Plan to eat downstairs in the crypts. Just inside the door, take the stairs on the left going down to the lower level dining rooms. There, you can see some ruins of the foundations to the splendid theater built in the first century B.C. The waiters will be quick to point out an ancient column and tell you that is the very column against which Julius Caesar fell when he was stabbed to death on his way to a senate meeting in the theater.

The night we were there recently, an accordion player and an Italian tenor filled the room with music and laughter while we ate.

Pancrazio’s is at Piazza del Biscione 93, just off the Campo dei Fiori. From Piazza Venezia, take the 62 or 64 bus to Sant’ Andrea della Valle. Walk one more block west (away from Piazza Venezia), then turn left. Two short blocks will bring you to the Campo dei Fiori, a large, open square. Stand back to back with the statue of Fra Bruno — a heretic burned at the stake at that spot — in the middle of the piazza, and angle left toward the northeast corner of the square. Pancrazio is in a small piazza about 50 meters outside the Campo dei Fiori.

Favorite really, really cheap restaurant

Rome is filled with little, family-run restaurants called trattorias. They offer delicious, home-cooked food at low prices. Usually the husband does the cooking and the wife serves the customers. In most of them, you can get a good meal for under $15. My favorite does not even have a name. The sign simply says, “TRATTORIA” and points. You can get a solid three-course fixed-price meal — pasta, meat, dessert and wine — for about $10.

To get there, start in the Piazza della Rotonda with your back to the Pantheon. Walk out the street that leads directly away (north) from the Pantheon on the right side of the square. Turn right at the first street you come to on the right. You should see a blue neon sign ahead of you saying “Trattoria.” At the sign, turn right down a dead-end little alley and you will come to a small, picturesque restaurant with a few tables inside and fewer outside.

You’re there, at the no-name trattoria with good local food and a bright, comfortable, friendly atmosphere. You can’t beat it for quality, service and price.

Favorite gelato

Ice cream. Rome is famous for it, and justly so. You can get the best ice cream in the world in Rome. The whole area of downtown Rome inside the Piazza della Rotonda-Piazza Navona-Campo dei Fiori triangle is filled with wonderful gelato shops and stands. On a hot evening, look around you. Every other person has a cone. On cool evenings, maybe it’s only every one in three. Indulge yourself. Once you try it, you’ll be hooked.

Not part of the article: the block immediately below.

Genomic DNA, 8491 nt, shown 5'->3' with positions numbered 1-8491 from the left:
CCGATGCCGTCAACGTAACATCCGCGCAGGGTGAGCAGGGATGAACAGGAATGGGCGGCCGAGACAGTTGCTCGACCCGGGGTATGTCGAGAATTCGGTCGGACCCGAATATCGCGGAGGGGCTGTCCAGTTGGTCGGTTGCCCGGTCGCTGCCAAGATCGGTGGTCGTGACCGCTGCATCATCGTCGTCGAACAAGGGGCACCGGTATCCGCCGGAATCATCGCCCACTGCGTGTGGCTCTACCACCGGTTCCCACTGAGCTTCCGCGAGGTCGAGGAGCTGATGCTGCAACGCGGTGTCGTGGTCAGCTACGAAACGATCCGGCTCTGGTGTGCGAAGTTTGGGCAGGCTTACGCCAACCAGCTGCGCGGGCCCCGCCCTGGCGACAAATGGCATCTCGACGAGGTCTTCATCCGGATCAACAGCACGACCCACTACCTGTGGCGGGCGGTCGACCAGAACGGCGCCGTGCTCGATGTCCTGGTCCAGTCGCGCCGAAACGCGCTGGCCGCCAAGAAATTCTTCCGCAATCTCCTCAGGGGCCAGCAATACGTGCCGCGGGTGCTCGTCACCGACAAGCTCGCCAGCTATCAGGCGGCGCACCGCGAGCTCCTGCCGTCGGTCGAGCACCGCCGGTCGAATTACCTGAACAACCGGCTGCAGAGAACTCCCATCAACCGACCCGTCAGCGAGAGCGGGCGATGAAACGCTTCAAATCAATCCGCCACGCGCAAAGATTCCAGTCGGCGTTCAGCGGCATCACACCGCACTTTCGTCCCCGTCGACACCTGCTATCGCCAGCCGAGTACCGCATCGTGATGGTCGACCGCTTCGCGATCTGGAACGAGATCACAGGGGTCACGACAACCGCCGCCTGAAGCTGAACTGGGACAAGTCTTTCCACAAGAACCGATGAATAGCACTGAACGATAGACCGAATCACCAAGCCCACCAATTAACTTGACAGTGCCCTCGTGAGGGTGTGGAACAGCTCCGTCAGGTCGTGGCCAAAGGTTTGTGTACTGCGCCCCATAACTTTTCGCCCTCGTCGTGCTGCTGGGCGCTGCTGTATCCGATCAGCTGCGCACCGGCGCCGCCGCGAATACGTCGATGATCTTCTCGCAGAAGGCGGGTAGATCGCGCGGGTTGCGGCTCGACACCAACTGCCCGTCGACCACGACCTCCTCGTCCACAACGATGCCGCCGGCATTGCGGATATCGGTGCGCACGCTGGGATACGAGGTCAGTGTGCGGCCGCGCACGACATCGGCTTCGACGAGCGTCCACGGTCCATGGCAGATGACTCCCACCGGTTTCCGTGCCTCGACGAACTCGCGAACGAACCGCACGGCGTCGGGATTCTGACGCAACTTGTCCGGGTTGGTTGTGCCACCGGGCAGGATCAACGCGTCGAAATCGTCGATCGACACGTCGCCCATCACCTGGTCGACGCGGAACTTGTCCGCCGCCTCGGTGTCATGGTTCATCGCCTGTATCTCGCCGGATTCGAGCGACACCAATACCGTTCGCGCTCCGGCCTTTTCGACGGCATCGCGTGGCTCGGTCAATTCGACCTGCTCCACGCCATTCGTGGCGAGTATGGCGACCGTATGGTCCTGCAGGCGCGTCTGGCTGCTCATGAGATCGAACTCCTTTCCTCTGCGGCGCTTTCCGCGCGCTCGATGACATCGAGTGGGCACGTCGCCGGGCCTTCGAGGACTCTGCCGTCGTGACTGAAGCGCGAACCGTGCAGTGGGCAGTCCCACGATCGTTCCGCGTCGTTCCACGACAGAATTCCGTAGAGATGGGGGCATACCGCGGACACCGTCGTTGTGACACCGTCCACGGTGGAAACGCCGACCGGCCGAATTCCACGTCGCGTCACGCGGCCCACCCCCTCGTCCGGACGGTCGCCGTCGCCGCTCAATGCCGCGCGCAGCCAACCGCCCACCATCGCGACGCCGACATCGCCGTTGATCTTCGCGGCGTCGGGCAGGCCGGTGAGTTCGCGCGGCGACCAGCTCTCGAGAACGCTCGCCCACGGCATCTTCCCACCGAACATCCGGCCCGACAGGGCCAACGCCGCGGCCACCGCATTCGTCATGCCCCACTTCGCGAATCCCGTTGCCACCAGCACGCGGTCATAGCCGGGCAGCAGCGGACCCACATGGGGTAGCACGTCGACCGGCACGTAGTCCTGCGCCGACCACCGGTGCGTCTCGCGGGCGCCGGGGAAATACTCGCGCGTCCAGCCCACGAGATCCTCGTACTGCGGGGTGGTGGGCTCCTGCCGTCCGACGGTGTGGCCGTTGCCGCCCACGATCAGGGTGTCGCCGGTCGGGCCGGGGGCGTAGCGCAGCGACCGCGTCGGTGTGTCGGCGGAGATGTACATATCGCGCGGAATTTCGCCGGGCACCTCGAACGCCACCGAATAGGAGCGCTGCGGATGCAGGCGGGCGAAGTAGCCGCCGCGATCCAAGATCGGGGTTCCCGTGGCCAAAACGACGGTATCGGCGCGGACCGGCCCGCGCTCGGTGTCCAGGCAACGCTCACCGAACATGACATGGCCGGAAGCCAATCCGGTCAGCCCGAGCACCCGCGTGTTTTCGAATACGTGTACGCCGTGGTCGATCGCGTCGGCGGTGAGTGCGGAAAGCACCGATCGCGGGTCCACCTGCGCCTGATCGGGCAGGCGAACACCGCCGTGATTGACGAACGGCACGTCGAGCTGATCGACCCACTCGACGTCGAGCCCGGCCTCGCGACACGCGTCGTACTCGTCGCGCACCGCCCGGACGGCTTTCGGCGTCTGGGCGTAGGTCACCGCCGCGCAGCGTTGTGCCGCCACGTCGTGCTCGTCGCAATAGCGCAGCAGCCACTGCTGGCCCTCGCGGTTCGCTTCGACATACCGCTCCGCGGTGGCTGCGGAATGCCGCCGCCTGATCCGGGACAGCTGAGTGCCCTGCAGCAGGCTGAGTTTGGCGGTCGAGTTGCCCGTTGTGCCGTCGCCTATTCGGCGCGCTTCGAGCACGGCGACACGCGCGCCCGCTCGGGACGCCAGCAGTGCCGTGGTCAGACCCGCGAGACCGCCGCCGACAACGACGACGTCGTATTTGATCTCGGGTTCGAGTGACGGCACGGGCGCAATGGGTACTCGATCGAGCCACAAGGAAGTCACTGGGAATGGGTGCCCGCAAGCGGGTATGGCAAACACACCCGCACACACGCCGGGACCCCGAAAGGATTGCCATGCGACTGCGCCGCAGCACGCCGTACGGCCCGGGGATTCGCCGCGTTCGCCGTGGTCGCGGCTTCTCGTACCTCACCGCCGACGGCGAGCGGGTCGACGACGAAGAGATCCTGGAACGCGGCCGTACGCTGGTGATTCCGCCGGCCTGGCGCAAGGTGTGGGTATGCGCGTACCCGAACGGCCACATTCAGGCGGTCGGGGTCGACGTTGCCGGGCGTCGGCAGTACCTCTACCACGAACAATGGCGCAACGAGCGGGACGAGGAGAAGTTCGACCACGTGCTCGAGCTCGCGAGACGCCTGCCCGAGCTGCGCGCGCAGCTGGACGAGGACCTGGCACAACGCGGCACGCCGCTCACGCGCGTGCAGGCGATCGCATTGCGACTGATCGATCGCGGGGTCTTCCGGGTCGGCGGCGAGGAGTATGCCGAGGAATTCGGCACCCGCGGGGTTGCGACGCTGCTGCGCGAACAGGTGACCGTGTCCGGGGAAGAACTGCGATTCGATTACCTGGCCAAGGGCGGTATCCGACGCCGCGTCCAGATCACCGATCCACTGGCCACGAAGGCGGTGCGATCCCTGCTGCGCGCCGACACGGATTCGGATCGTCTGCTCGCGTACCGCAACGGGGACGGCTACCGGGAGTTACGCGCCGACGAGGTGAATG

My favorite stand is a little shop at the north end of the Piazza Navona, the second shop, first gelato shop on the street feeding off the north end. The ice creams come in a great and exotic variety of colors and flavors. Try the fruit flavors; they’re the most special. And go back often. All that walking will burn off any calories the ice cream might have.

Best shopping

Via dei Giubbonari. The very best is the Via Condotti, leading away from the Spanish Steps, where Bulgari stands arm-to-arm with Gucci and Prada amid scores of other shops equally pricey. But get real. Who can afford to shop there on military wages?

A more reasonable choice is Via dei Giubbonari, a half-mile strip of clothing, leather goods, shoe and video shops leading off the bustling Campo dei Fiori. In the evening, it is filled with tourists and locals alike, a lively, pleasant street with good-quality products not quite at Via Condotti prices.

After your meal at Pancrazio, return to the Campo dei Fiori. Standing again back to back with Fra Bruno, angle right this time to the far right (southeast) corner, where the Via dei Giubbonari starts. Enjoy.

Favorite moderately priced hotel

Hotel Nord Nuova Roma. You didn’t come to Rome to enjoy the hotel. You came to enjoy the city. So pick your hotel for convenience, not splendor. That means, like real estate, location, location, location. The Nord Nuova Roma (North New Rome) has a great location. It is just meters from the Stazione Termini (main train station), the subway station where the only two subway lines in Rome cross and the beginning of the line for a dozen bus lines, including the No. 64, which takes you downtown.

The hotel is clean, the desk help speaks English. No restaurant, but why eat in your hotel when Rome has thousands of good restaurants? It does have a breakfast nook and great variety in the continental breakfast, which is included in the room price. The restaurant is owned by the Bettoja family, which also owns a couple of more expensive hotels nearby. They demand the same quality service and cleanliness at the Nord Nuova Roma as they do at their expensive properties. Doubles are slightly over $100 a night; singles slightly below.

Tom Kelsch is publisher of Stars and Stripes. He lived in Rome in the early 1960s, and has been a frequent visitor ever since.